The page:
It's time to sack Palmer talk

DON BRENNAN -- Ottawa Sun

, Last Updated: 7:45 AM ET

"Don Matthews told me after the game, 'He's special.' That's quite a compliment." -- Joe Paopao, Oct. 23, 2004.

Presuming it wasn't mere lip service, the Montreal Alouettes revealed their feelings about Brad Banks to the Renegades in a private conversation between the head coaches of the two teams immediately after Ottawa's final road game last season.

The Renegades had just been throttled 52-21 at the Big O, but Banks, making his first CFL start, showed flashes of how he became the 2002 Heisman Trophy runner-up and earned accolades as the best quarterback in the U.S. college ranks with the Iowa Hawkeyes.

He completed 26-of-37 passes for 317 yards and two touchdowns while scoring another one himself. He displayed incredible poise and instinct for a 24-year-old making his pro debut in front of more than 53,000 fans and against the best blitzing defence in the league.

Banks also showed why -- though considered too short by NFL standards at 5-foot-11 -- he has both the quick feet and strong arm to become a star in Canada.

But today, he's not nearly enough for the Als to get back in a trade for the rights to Jesse Palmer.

"I won't get into what we were negotiating for, but it wasn't out of the ordinary for a (potential) starting quarterback," Als GM Jim Popp told a Montreal reporter. "If they want his rights, they have to give us more. They know the parameters. They have to put a hard offer on the table. Their offers, until now, weren't nearly hard enough."

Poppycock.

The Als are demanding Banks plus much more for a guy they picked in the second round of the 2001 Canadian draft, a guy that made it to the highest levels of college and pro football but hasn't even established himself as a bona-fide starting quarterback since leaving the Myers Riders a decade ago.

They are playing hardball because they are in position to do so. They have no use for Palmer. Not now, maybe never. They don't care about the publicity he would give the league, or that The Bachelor could help drum up some interest in the Renegades here. And neither does CFL headquarters for that matter, otherwise commissioner Tom (Do No) Wright might stop twiddling his thumbs long enough to try and broker a deal.

The Renegades want to sign Palmer to a lucrative contract that would make him the CFL's highest-paid player -- only if he makes a difference at the box office.

At Frank Clair Stadium, where approximately 80% of the seats go for $25 and 20% go for $75, another 1,000 people per game would equate to $260,000 in revenue on the season. In their proposal, if Palmer's not the attraction they think an Ottawa-raised quarterback would be, his salary falls in line with the average stipend paid a starting CFL quarterback.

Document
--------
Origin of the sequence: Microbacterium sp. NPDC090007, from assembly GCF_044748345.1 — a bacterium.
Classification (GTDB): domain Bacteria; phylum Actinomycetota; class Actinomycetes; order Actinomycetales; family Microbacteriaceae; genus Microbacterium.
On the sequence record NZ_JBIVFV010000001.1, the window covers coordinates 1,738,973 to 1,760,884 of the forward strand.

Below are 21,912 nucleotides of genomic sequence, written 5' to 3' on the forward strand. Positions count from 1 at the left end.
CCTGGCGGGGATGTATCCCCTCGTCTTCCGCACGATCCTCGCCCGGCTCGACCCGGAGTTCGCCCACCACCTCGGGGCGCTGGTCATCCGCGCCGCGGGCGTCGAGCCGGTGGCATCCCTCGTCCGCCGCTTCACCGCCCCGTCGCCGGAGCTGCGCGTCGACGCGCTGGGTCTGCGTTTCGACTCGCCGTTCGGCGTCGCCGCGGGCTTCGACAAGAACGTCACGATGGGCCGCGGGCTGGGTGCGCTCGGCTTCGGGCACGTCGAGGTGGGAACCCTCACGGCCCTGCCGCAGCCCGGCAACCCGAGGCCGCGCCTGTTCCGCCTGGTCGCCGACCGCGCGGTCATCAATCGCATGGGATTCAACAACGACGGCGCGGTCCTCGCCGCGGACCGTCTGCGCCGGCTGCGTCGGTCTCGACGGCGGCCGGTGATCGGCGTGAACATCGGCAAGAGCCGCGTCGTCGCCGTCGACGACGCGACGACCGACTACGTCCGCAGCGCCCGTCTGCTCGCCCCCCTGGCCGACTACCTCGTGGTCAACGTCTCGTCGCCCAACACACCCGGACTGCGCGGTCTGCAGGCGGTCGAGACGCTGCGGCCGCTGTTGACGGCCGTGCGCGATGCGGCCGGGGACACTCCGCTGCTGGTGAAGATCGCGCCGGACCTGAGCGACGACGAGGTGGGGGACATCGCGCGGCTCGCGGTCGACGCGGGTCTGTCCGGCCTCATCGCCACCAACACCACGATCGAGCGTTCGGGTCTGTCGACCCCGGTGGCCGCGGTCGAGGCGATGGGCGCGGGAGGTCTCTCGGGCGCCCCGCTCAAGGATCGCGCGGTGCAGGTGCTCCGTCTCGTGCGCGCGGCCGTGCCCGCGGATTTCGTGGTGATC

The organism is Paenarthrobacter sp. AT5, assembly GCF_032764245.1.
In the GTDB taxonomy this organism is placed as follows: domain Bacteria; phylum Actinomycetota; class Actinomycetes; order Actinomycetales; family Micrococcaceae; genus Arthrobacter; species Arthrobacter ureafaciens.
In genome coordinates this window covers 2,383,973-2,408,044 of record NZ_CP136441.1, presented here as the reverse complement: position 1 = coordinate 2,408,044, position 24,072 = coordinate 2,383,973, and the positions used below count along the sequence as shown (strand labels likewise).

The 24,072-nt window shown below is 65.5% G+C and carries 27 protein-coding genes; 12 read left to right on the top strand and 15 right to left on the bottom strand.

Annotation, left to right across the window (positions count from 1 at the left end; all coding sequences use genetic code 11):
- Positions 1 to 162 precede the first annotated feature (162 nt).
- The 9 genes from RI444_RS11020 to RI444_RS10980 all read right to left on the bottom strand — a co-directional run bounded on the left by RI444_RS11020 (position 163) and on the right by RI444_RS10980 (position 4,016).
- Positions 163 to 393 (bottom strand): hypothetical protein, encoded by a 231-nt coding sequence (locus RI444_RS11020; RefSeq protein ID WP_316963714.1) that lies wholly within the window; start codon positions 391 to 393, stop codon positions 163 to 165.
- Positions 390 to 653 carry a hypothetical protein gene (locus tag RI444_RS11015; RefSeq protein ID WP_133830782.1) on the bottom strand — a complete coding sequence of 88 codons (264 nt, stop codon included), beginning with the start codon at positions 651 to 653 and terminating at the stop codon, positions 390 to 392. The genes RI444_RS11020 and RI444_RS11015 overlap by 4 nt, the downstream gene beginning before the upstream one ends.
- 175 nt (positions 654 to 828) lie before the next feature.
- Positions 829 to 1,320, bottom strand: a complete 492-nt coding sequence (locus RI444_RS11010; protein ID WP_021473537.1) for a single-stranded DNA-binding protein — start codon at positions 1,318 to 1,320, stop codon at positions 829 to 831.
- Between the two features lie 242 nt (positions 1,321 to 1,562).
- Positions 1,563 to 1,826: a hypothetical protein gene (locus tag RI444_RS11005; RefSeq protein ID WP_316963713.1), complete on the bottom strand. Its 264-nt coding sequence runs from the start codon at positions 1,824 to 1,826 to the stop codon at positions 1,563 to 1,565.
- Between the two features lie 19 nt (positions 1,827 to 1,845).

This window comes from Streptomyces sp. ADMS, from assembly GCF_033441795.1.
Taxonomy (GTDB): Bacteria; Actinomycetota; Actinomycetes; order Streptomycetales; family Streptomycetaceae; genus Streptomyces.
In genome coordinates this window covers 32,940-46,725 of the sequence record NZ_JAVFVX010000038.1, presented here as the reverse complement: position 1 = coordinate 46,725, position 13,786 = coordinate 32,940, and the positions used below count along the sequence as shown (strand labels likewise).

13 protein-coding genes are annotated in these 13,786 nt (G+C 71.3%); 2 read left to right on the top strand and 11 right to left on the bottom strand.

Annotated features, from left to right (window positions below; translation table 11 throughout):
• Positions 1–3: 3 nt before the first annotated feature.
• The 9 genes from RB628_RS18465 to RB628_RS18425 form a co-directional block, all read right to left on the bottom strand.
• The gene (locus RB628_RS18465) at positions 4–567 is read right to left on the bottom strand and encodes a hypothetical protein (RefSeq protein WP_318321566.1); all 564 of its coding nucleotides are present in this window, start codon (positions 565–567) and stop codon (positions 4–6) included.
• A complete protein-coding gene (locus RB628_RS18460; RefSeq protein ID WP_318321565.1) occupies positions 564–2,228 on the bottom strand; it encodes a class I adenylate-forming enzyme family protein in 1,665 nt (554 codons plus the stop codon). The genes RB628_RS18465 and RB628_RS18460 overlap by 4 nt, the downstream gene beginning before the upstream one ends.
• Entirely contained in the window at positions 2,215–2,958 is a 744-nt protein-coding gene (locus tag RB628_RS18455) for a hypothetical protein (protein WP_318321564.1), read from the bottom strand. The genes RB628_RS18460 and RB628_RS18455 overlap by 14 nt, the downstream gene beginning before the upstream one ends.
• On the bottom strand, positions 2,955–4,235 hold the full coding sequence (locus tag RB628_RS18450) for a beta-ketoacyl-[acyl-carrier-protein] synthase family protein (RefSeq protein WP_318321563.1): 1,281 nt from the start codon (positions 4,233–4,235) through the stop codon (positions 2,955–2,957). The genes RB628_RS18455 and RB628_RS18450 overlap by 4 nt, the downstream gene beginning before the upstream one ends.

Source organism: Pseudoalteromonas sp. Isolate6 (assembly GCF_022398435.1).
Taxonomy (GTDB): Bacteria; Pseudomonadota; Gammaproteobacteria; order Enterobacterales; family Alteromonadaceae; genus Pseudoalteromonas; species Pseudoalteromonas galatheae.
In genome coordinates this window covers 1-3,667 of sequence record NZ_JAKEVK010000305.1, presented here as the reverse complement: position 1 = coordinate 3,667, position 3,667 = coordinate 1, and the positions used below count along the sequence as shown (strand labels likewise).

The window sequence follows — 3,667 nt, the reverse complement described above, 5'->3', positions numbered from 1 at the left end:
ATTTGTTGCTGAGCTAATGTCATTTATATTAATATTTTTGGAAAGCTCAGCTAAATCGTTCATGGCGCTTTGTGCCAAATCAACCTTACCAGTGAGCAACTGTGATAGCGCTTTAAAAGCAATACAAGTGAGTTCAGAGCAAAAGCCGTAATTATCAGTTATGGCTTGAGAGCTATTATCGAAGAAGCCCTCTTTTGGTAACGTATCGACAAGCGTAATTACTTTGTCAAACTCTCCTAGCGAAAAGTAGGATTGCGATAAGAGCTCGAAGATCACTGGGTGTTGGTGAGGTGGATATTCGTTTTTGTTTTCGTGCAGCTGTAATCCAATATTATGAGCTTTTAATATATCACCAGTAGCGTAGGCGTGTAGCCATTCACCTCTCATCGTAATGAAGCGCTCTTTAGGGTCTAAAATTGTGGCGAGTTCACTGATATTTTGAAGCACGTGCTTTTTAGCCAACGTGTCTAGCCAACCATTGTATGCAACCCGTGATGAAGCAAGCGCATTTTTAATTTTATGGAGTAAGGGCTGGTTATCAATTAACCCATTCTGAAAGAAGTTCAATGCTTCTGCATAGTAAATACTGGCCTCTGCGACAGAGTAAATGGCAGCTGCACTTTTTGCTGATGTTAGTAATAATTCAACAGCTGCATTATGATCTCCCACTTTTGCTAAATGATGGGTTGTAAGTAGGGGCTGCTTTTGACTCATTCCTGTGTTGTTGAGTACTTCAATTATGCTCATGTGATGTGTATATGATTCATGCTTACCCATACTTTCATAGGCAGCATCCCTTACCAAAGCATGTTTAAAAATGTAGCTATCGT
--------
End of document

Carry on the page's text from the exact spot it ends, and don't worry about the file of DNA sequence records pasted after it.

This is not a football decision. Palmer might turn out to be an average player or worse.

But ownership is willing to take that chance. After slashing prices, the Gliebermans were pleasantly surprised to find that Joe Paopao had put together a competitive team. Still, attendance is lousy, the worst in the league.

SECOND THOUGHTS

Maybe, they figure, winning and ticket affordability isn't enough. After so many dismal years, maybe the people of Ottawa need more. Maybe they need to care about the product on a personal level. Maybe they need one of their own at the most important and scrutinized position. Maybe they are right.

But after initially agreeing with the idea to pursue Palmer, we're having second thoughts.

We now wonder about his character. After promising an Ottawa man and his son a line on hard-to-get Yankees tickets a couple of years ago, Palmer never returned the calls he instructed them to make. Hence, no tickets.

And he hasn't even bothered with the courtesy of phoning back the local reporters who have sought a comment on his future since being cut by the NFL's New York Giants. The one Ottawa sportswriter who did reach him (hello there) was cut off after a couple of quick questions. Apparently, Palmer's phone went dead. Guess he hasn't checked his answering machine in the five days since.

Too many questions surround Palmer for the Renegades to pay through the nose to get him. It's an idea that has gone bad, for various reasons, both on and off the field.

Another wrong call is their offer to talk long term with Kerry Joseph. They already have Joseph -- at a salary that can fall between $300,000-$400,000 -- in 2006 if they so choose. And at that price, what has he done to make the Renegades want to do that?

Signing Tim Couch might be a viable option, or trading for Casey Printers. But for our money, the best choice to quarterback the Renegades in 2006 is a player they can't give away now unless he comes with extras.

The most successful coach in CFL history says Brad Banks is special. And that's no poppycock.


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